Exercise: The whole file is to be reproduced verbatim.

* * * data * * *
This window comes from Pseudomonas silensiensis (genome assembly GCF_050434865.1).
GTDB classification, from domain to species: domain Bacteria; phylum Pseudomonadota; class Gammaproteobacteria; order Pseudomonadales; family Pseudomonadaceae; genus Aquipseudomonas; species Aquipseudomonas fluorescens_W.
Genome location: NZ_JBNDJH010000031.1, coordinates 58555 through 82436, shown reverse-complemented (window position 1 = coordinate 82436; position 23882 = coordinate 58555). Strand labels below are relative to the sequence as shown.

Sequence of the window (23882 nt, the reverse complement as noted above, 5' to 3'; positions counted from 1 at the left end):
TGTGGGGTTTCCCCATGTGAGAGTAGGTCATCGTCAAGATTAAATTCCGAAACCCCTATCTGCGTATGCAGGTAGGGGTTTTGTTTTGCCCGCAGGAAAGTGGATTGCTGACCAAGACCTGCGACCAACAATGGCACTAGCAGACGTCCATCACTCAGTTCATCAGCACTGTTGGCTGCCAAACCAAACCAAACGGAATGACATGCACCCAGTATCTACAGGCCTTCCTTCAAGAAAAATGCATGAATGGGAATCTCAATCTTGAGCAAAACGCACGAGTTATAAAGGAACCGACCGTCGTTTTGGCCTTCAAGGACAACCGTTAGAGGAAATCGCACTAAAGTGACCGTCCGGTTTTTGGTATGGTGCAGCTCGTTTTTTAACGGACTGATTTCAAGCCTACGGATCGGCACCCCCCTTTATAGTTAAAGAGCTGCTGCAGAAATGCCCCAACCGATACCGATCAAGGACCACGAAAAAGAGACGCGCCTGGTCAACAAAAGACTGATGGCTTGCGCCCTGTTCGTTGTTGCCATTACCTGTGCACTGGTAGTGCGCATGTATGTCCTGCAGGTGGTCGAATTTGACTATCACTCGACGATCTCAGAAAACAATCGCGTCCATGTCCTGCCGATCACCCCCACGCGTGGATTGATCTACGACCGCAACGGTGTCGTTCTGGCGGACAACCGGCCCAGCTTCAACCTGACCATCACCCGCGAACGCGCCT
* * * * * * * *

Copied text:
This window comes from Pseudomonas silensiensis (genome assembly GCF_050434865.1).
GTDB classification, from domain to species: domain Bacteria; phylum Pseudomonadota; class Gammaproteobacteria; order Pseudomonadales; family Pseudomonadaceae; genus Aquipseudomonas; species Aquipseudomonas fluorescens_W.
Genome location: NZ_JBNDJH010000031.1, coordinates 58555 through 82436, shown reverse-complemented (window position 1 = coordinate 82436; position 23882 = coordinate 58555). Strand labels below are relative to the sequence as shown.

Sequence of the window (23882 nt, the reverse complement as noted above, 5' to 3'; positions counted from 1 at the left end):
TGTGGGGTTTCCCCATGTGAGAGTAGGTCATCGTCAAGATTAAATTCCGAAACCCCTATCTGCGTATGCAGGTAGGGGTTTTGTTTTGCCCGCAGGAAAGTGGATTGCTGACCAAGACCTGCGACCAACAATGGCACTAGCAGACGTCCATCACTCAGTTCATCAGCACTGTTGGCTGCCAAACCAAACCAAACGGAATGACATGCACCCAGTATCTACAGGCCTTCCTTCAAGAAAAATGCATGAATGGGAATCTCAATCTTGAGCAAAACGCACGAGTTATAAAGGAACCGACCGTCGTTTTGGCCTTCAAGGACAACCGTTAGAGGAAATCGCACTAAAGTGACCGTCCGGTTTTTGGTATGGTGCAGCTCGTTTTTTAACGGACTGATTTCAAGCCTACGGATCGGCACCCCCCTTTATAGTTAAAGAGCTGCTGCAGAAATGCCCCAACCGATACCGATCAAGGACCACGAAAAAGAGACGCGCCTGGTCAACAAAAGACTGATGGCTTGCGCCCTGTTCGTTGTTGCCATTACCTGTGCACTGGTAGTGCGCATGTATGTCCTGCAGGTGGTCGAATTTGACTATCACTCGACGATCTCAGAAAACAATCGCGTCCATGTCCTGCCGATCACCCCCACGCGTGGATTGATCTACGACCGCAACGGTGTCGTTCTGGCGGACAACCGGCCCAGCTTCAACCTGACCATCACCCGCGAACGCGCCT